Rating: 5
  16. Really helpful!! I’m making scotch eggs and soft boiled eggs for the first time. Can’t wait to see if my 6 and a half minute eggs do well. Do you increase the time for jumbo eggs?

  17. how will i know if i get a reply, i dont seldom come to this website, can i be e-mailed-instead, i just wanted to share my thought about egg,s, ——- that im addicted to-them, soft/hard/scrambbled/ up/down, just as long as its an egg, lol, opps, deviled, its endless, thank,s, im russ

    Rating: 5
  18. Do you start timing as soon as the eggs hit the water, or as soon as you’ve brought the pot back up to a rolling boil?

  19. Wonderfully rational logical instructive way to cook eggs. Wish more cooks would do this. My once a year foray into cooking for my wife and wanted it to come out right (part of a Cobb salad).

    Rating: 5
  20. what glass mixing bowls do you have? whats the brand?

  21. I used your recipe for hard boiled eggs and they turned out beautiful and not one problem peeling them. Thanks.

  22. This was a good read. Thanks for pre-answering questions so I don’t have to Google. 

    Rating: 5
  23. Oh my gosh…mine came out PERFECT! You have no idea how excited I am to have this method 🙂 thank you so much!!!

    Rating: 5
  24. Great video, short simple and easy to understand.Good idea to show all the different lengths of time.

    Rating: 5
  25. Hi Lisa, Thanks for the soft boiled egg tutorial! I had never thought about different pans and heat, although I boil my water in the electric kettle because I find it faster.  We never keep our eggs in the fridge either, there are even notes on lots of egg boxes not to!  But that may be a UK thing.  I think this would make more of a difference to the time it takes them to cook.  I never cook my hard boiled for longer than 10 minutes and 5 is above right for the soft and runny version.  Soft boiled eggs are a household favourite for Sunday tea!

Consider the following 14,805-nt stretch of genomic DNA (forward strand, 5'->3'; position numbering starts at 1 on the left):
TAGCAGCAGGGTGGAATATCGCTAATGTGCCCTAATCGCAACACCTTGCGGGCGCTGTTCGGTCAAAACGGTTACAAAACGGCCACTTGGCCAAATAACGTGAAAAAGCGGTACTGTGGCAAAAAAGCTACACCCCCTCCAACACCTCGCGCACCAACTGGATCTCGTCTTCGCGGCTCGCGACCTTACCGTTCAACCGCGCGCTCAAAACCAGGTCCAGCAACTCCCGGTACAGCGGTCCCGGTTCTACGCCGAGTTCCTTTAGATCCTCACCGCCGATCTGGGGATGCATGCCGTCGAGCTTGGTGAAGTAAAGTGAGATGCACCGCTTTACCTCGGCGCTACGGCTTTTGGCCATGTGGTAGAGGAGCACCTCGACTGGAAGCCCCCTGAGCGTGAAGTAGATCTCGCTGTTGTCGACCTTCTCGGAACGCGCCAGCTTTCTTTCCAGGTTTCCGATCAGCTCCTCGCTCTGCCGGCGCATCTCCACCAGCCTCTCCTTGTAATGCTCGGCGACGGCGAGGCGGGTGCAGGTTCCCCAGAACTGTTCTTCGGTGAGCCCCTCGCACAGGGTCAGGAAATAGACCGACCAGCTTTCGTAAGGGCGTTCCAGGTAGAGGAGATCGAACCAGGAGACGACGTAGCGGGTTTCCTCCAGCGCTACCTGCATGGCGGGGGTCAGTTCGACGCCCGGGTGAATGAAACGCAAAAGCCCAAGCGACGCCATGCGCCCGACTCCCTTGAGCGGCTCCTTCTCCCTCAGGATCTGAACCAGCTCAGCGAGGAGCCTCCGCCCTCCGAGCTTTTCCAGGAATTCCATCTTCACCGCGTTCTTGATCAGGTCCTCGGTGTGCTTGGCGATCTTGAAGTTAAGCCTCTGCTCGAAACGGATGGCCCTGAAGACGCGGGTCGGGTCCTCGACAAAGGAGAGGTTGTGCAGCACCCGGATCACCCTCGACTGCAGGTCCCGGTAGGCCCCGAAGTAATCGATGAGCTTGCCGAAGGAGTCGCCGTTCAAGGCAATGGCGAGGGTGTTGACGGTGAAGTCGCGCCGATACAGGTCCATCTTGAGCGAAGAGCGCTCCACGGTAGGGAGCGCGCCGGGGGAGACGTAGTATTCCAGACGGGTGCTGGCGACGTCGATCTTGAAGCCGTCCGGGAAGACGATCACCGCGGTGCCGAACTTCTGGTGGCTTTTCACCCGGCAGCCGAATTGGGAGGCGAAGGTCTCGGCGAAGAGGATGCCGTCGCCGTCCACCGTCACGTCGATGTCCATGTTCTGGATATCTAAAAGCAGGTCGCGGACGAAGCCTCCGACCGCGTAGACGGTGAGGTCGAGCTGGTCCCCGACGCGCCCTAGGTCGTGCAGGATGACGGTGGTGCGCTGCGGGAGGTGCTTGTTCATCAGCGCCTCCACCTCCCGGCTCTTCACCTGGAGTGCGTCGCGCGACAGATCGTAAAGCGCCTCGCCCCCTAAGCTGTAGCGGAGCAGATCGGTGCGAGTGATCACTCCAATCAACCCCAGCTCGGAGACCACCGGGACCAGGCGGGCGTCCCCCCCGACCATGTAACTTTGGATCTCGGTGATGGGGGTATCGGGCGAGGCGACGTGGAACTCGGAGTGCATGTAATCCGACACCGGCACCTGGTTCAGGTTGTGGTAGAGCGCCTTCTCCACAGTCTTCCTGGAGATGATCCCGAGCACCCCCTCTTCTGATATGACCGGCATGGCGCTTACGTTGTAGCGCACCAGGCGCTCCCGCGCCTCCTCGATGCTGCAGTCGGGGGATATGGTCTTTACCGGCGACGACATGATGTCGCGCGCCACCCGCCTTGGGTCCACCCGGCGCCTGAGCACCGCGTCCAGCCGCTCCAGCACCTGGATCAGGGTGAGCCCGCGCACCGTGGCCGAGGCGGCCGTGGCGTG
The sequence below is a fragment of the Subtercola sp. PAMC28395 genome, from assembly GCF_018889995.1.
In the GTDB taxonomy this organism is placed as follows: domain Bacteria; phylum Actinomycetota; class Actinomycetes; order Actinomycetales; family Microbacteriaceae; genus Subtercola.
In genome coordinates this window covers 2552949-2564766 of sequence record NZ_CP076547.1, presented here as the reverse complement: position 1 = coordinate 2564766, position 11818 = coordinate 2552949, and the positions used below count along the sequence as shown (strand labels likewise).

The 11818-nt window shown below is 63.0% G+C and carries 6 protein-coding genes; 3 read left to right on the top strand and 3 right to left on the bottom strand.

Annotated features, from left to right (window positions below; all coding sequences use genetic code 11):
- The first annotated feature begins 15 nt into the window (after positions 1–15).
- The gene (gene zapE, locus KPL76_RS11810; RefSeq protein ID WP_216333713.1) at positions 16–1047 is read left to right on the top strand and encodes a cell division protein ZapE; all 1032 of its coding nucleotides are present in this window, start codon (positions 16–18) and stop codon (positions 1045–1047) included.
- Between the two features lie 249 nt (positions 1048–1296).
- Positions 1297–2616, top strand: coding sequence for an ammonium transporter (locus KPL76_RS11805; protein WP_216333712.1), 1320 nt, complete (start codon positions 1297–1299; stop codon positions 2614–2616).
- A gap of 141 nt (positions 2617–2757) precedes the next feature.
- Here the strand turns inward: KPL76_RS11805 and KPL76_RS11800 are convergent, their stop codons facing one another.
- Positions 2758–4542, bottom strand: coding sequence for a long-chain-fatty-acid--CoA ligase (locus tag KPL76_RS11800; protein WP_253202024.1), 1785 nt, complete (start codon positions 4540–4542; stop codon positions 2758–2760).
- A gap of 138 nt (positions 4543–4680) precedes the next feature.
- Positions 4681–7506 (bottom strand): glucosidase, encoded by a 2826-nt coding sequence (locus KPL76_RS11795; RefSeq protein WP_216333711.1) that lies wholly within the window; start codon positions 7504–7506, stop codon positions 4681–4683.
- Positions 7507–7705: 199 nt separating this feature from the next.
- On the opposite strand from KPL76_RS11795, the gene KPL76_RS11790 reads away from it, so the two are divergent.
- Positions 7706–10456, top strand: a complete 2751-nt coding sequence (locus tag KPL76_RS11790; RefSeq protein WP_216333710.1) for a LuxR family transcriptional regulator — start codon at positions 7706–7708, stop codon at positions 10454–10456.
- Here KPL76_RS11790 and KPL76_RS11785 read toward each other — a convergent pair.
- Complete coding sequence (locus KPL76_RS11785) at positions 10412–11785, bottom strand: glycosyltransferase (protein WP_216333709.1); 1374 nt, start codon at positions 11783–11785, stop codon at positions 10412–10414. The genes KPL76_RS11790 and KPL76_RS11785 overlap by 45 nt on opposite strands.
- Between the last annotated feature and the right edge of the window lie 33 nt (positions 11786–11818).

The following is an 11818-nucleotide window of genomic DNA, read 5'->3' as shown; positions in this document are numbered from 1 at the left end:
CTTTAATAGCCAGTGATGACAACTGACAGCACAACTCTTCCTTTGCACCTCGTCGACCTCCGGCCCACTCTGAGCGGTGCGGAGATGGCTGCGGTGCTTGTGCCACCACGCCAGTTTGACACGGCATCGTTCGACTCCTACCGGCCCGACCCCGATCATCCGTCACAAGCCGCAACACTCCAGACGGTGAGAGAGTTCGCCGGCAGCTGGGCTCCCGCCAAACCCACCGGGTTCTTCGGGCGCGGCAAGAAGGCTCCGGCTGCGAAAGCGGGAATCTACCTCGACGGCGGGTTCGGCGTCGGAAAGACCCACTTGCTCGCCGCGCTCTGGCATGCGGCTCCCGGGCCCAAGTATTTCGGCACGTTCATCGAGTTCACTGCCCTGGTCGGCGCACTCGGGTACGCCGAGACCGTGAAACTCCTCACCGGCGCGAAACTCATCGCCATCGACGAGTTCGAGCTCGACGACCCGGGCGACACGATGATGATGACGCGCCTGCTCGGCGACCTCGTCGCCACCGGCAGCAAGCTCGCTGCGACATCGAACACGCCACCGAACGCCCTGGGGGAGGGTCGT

26. I think my option is 8 minutes cooking! :D I love how you explained the basics, because we are sometimes too much into some recipes and complication, but forget what it’s all about. Love it!

    Rating: 5
  27. This is so helpful! The 12 minute version looks perfect to me.

    Rating: 5
  28. This is so handy, it can be so hard to get it perfect every single time!

    Rating: 5
  29. What a great guide. So handy to refer to. Love it! Now I am craving boiled egg of course.

    Rating: 5
  30. So simple…copying the photo with the eggs/minutes and printing it for the pantry cork board.  Might even frame it…making the everyday extraordinary as we always promote to our design clients!

  31. What a great guide! I always cook my eggs way too much, but using this post I can finally get it right! Thanks :)

    Rating: 5
  32. Oh, dear.  How to adapt for high altitude?